It feels like Auburn is treading water as a program.
The Tigers, ranked No. 15 in the country entering Week 7, lost on the road to South Carolina 30-22 on Saturday to drop to 2-2 on the year.
Bo Nix, Gus Malzahn’s heralded five-star quarterback recruit, threw three interceptions in the loss. All three of Nix’s turnovers provided short fields for the South Carolina offense, resulting in touchdown drives of 29, 49 and eight yards for the Gamecocks.
Even after all of those mistakes, Nix would have a chance to redeem himself. Trailing 30-22, the Auburn offense regained possession at its own 20-yard line with 2:15 to play.
Nix drove the Auburn offense deep into South Carolina territory, but an intentional grounding penalty on Nix proved costly. It all came down to a fourth-and-5 play from the 12-yard line with nine seconds remaining. Nix would scramble around to evade pressure and was eventually tackled inbounds — short of the line to gain — as time expired. It was a play that pretty much summed up his afternoon.
On the whole, the game was the latest example of what Auburn is in the SEC pecking order: a middle-of-the-pack team.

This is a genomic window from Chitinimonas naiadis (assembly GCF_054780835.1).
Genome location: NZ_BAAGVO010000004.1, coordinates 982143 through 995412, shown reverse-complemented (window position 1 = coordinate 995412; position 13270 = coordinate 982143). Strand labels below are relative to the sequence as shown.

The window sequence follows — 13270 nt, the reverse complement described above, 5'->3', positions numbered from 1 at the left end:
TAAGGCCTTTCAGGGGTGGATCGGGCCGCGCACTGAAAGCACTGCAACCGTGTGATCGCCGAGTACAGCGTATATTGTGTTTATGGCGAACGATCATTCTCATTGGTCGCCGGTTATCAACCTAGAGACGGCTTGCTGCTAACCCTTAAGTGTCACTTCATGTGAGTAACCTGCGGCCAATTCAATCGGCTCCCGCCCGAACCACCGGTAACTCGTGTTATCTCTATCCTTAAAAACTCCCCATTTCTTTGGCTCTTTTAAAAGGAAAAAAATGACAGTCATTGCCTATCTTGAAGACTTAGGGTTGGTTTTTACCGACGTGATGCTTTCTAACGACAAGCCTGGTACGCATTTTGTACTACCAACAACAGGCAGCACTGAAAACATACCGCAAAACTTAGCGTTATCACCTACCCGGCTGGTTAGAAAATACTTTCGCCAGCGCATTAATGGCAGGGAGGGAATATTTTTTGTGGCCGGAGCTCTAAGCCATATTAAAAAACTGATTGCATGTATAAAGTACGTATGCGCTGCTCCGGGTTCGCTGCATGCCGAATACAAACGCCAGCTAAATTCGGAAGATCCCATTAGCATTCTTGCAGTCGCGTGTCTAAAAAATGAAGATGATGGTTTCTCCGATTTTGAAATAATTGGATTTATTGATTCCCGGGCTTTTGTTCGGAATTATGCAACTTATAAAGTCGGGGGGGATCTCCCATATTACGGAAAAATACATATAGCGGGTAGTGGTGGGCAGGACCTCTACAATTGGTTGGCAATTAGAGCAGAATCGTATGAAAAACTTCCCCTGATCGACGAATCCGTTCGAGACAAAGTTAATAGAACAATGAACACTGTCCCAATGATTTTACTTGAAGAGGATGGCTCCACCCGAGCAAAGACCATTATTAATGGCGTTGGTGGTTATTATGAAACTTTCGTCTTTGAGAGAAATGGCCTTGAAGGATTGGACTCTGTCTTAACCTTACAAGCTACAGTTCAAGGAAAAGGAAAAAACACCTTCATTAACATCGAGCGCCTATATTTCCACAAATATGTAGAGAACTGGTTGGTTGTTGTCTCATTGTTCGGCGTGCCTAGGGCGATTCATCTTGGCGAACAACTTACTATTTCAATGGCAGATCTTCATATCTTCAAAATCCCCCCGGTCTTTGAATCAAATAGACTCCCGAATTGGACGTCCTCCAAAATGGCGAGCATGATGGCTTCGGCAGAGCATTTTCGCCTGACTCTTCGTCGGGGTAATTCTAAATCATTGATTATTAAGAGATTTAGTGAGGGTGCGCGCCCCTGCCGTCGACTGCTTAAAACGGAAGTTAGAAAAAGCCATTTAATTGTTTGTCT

Auburn beat Kentucky 29-13 in its first game, but that game was much closer than the final score might indicate. Auburn then was trounced 27-6 by Georgia and needed a last-second field goal and a controversial officiating decision just to eke past Arkansas 30-28 last week.
This week, it was more of the same. Nix flashed the athleticism that made him so enticing as a recruit, but was up-and-down with his arm. He forced balls into tight windows. He missed open receivers. And he made poor decisions.
Those poor decisions opened the door for a South Carolina team — a team that doesn’t have the same level of talent as the Tigers — to pull ahead and eventually register its first victory over Auburn since 1933. Auburn had won eight straight in the series before Saturday.
With the difficult schedule that lies ahead, it’s hard to see Auburn realistically climbing back into the mix in the SEC West. That means Auburn is in for another ho-hum season under Gus Malzahn. There is still room for some good wins and another bad loss or two over the next two months. None of it will satisfy a fanbase eager to compete for national titles.
Malzahn famously led the Tigers to the national title game in 2013, his first year. Since then, Auburn has never had fewer than four losses in any of the ensuing seasons. Even in a shortened 2020 season with 10 regular season games, that streak looks like it will continue.
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